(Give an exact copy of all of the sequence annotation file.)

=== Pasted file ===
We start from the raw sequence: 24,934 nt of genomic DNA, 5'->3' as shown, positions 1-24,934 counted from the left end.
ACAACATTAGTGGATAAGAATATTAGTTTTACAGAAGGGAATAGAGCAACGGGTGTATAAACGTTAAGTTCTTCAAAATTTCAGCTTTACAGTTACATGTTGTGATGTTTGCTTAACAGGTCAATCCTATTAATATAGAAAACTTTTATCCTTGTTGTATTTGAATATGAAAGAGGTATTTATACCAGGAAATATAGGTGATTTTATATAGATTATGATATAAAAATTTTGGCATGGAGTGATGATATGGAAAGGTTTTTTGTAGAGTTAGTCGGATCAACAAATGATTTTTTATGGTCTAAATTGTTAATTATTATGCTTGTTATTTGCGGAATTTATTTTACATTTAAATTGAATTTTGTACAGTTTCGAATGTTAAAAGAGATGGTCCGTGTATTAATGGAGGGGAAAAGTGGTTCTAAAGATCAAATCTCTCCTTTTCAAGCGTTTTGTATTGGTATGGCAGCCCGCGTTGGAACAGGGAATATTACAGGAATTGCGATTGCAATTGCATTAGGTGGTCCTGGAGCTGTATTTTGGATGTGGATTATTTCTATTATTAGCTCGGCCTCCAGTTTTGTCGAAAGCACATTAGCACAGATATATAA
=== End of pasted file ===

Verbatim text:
We start from the raw sequence: 24,934 nt of genomic DNA, 5'->3' as shown, positions 1-24,934 counted from the left end.
ACAACATTAGTGGATAAGAATATTAGTTTTACAGAAGGGAATAGAGCAACGGGTGTATAAACGTTAAGTTCTTCAAAATTTCAGCTTTACAGTTACATGTTGTGATGTTTGCTTAACAGGTCAATCCTATTAATATAGAAAACTTTTATCCTTGTTGTATTTGAATATGAAAGAGGTATTTATACCAGGAAATATAGGTGATTTTATATAGATTATGATATAAAAATTTTGGCATGGAGTGATGATATGGAAAGGTTTTTTGTAGAGTTAGTCGGATCAACAAATGATTTTTTATGGTCTAAATTGTTAATTATTATGCTTGTTATTTGCGGAATTTATTTTACATTTAAATTGAATTTTGTACAGTTTCGAATGTTAAAAGAGATGGTCCGTGTATTAATGGAGGGGAAAAGTGGTTCTAAAGATCAAATCTCTCCTTTTCAAGCGTTTTGTATTGGTATGGCAGCCCGCGTTGGAACAGGGAATATTACAGGAATTGCGATTGCAATTGCATTAGGTGGTCCTGGAGCTGTATTTTGGATGTGGATTATTTCTATTATTAGCTCGGCCTCCAGTTTTGTCGAAAGCACATTAGCACAGATATATAA